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Cloud Solutions Enable Any Company to be HIPAA Compliant Featured

Cloud Solutions Enable Any Company to be HIPAA Compliant "Stethoscope and Laptop Computer. Laptop computers and other kinds of mobile devices and communications technologies are of increasing importance in the delivery of health care. Photographer Daniel Sone "

Organizations operating in the U.S. healthcare sphere are subject to data privacy regulations first defined in the Health Insurance Portability and Accountability Act of 1996. Failure to adhere to the standards reading the handling of Protected Health Information (PHI) can lead to substantial fines. Financial penalties are administered according to a tiered structure, with maximum fines exceeding one million dollars. 

Maintaining compliance can be a difficult task. Modern information technology (IT) environments have become more diverse and complex. Hybrid cloud solutions are becoming increasingly popular, further complicating compliance efforts. Companies often have infrastructure components spread among different cloud providers and on-premises data centers. 

Another issue that affects some smaller healthcare providers is the lack of a dedicated IT staff that can focus on implanting the protections required to meet HIPAA guidelines. A small doctor’s office needs to remain HIPAA compliant but may not have the resources available to make that happen. That is not a valid excuse to offer auditors or investigators in the wake of a data breach involving PHI.

Fortunately, there are cloud solutions designed to help small and large organizations comply with HIPAA data protection regulations. 

HIPAA Compliant Cloud Solutions

The HIPAA security rule mandates that all covered entities conduct a risk assessment of their organization, including cloud deployments, to verify that they are compliant with HIPAA’s administrative, physical, and technical safeguards. While HIPAA does not demand the use of encryption, it is the most effective method of protecting PHI when at rest or during transmission. Providing end-to-end encryption, full disc encryption, and creating encrypted backups are some of the techniques used by cloud providers to protect PHI.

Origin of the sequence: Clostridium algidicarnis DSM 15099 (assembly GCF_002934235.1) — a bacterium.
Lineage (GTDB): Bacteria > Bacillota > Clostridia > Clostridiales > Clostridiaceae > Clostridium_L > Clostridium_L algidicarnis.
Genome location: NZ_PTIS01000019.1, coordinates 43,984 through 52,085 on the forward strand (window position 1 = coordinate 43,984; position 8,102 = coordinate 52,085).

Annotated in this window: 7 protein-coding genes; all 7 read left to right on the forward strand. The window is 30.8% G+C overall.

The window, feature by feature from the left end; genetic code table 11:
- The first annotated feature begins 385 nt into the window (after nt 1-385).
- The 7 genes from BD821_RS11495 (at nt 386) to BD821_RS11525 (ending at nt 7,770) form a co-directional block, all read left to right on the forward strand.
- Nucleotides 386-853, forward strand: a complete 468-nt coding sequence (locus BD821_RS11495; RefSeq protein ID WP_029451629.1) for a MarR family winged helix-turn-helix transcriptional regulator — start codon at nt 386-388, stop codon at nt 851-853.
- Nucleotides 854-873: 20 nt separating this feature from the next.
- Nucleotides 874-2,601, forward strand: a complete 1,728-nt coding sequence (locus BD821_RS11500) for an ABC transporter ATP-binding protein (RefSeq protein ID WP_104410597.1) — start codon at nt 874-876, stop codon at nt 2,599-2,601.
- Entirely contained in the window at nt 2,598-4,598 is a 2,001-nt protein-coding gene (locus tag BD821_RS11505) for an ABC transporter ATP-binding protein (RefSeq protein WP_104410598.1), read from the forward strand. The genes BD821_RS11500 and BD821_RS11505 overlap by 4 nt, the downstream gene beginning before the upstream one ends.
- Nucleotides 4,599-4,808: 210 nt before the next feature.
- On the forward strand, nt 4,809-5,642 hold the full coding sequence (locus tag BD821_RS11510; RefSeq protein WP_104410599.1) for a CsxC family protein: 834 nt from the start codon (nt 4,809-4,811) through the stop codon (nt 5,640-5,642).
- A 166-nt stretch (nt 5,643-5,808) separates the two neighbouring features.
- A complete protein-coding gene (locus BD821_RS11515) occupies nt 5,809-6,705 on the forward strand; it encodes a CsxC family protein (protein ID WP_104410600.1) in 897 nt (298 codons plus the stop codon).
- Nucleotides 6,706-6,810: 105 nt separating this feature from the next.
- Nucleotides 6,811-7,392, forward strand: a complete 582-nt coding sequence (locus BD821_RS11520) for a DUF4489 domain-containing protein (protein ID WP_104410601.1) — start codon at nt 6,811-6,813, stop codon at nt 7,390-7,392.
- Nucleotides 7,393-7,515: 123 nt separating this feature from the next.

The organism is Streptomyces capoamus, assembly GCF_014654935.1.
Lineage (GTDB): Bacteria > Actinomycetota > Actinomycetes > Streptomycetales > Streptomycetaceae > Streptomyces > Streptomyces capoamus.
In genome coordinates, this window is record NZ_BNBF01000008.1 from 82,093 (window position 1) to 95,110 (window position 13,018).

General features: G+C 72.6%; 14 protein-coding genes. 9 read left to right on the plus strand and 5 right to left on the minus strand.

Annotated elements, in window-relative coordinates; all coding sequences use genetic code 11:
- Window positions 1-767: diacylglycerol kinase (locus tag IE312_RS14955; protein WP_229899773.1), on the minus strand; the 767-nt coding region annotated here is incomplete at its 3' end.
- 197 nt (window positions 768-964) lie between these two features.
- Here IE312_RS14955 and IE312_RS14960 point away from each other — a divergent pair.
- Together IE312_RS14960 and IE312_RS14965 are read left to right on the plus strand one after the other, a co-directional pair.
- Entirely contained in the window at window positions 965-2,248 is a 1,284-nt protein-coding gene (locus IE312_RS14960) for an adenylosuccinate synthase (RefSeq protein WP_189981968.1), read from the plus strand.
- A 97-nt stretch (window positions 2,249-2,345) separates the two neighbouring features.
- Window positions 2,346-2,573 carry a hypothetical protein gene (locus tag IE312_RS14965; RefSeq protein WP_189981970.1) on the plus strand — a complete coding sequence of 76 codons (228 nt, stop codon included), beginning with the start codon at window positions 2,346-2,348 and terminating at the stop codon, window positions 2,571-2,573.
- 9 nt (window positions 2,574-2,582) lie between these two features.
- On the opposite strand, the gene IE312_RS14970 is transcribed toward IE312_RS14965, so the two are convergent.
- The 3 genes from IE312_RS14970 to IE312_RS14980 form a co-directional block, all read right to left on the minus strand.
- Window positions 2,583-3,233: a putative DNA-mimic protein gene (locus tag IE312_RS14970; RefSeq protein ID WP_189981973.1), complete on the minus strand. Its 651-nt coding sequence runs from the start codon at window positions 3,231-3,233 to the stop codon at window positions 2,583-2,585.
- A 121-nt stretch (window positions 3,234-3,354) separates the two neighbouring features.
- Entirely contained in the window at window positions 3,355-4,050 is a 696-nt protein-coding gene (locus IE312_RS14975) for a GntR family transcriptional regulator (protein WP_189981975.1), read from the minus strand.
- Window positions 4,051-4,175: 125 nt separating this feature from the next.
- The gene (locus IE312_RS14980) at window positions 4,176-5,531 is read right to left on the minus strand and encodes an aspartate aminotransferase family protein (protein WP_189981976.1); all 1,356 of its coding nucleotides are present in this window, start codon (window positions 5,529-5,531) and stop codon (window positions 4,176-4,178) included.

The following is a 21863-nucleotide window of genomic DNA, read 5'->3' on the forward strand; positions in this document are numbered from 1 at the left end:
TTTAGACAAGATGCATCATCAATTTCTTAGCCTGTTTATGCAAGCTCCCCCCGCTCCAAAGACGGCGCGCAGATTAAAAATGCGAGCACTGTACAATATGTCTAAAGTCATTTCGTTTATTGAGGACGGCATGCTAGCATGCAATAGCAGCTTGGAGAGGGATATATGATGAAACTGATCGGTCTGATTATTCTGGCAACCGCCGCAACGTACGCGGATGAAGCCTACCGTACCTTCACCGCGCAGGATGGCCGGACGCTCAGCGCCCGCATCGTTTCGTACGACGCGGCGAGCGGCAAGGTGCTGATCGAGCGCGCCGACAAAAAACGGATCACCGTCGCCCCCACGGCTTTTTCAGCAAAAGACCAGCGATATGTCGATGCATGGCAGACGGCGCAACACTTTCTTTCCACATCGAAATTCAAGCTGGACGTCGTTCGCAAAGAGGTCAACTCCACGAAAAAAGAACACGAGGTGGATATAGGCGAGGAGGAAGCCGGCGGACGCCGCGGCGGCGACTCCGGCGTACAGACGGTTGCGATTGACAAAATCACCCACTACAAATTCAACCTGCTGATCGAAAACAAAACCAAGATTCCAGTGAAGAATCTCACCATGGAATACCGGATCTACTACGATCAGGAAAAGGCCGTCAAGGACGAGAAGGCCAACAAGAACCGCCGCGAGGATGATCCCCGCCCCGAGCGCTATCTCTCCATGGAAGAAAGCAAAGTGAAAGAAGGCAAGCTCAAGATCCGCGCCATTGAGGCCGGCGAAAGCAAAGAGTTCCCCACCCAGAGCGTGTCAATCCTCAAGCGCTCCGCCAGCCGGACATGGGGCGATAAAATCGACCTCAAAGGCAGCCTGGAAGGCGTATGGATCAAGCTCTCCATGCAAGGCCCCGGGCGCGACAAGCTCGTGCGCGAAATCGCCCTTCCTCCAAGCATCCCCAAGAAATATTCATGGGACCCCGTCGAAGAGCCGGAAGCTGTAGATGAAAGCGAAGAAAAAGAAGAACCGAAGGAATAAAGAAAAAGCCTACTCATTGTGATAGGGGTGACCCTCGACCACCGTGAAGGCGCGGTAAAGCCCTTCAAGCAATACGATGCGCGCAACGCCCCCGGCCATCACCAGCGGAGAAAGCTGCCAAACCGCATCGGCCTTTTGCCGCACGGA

Cloud vendors who are confident in their HIPAA compliance standing should be willing to sign a business associate agreement (BAA). Providers who are reluctant to sign this type of agreement should not be counted on to furnish the required data safety and privacy safeguards. Their claims of HIPAA-compliant systems may just be marketing doublespeak, leaving the customer in a perilous position regarding compliance. Providers should also be willing to show prospective clients HIPAA certifications and audit assessments. 

Following are some of the third-party cloud providers that offer HIPAA-compliant storage systems and services. These companies are all willing to sign a BAA and share responsibility for HIPAA compliance with the customer, known as the covered entity (CE). 

  • Amazon Web Services has HIPAA-compliant offerings that help healthcare industries process, store, and transmit PHI. 
  • Microsoft offers multiple services in scope for HIPAA BAA coverage. They include Azure, Azure DevOps, Office 365, and Power BI. 
  • Google Cloud Services ensures that services covered under their BAA meet HIPAA requirements. These include a wide array of offerings on the Google Cloud Platform (GCP), Google Workspace, and secure communication solutions.  
  • Dropbox Business can be configured to provide HIPAA-compliant cloud storage. Other features include two-factor authentication and administrative controls including user activity reports. 
  • Box offers accounts that can share data securely with a direct messaging protocol and enables audit trail functionality for users and content. The platform enables secure remote viewing of medical records.  

When working with cloud providers, it is essential to understand that the covered entity is responsible for ensuring systems are configured and used appropriately to remain HIPAA compliant. It’s the confidentiality of the CE’s patients’ data that is put at risk through customer misuse.



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 Robert Agar

I am a freelance writer who graduated from Pace University in New York with a Computer Science degree in 1992. Over the course of a long IT career I have worked for a number of large service providers in a variety of roles revolving around data storage and protection. I currently reside in northeastern Pennsylvania where I write from my home office.

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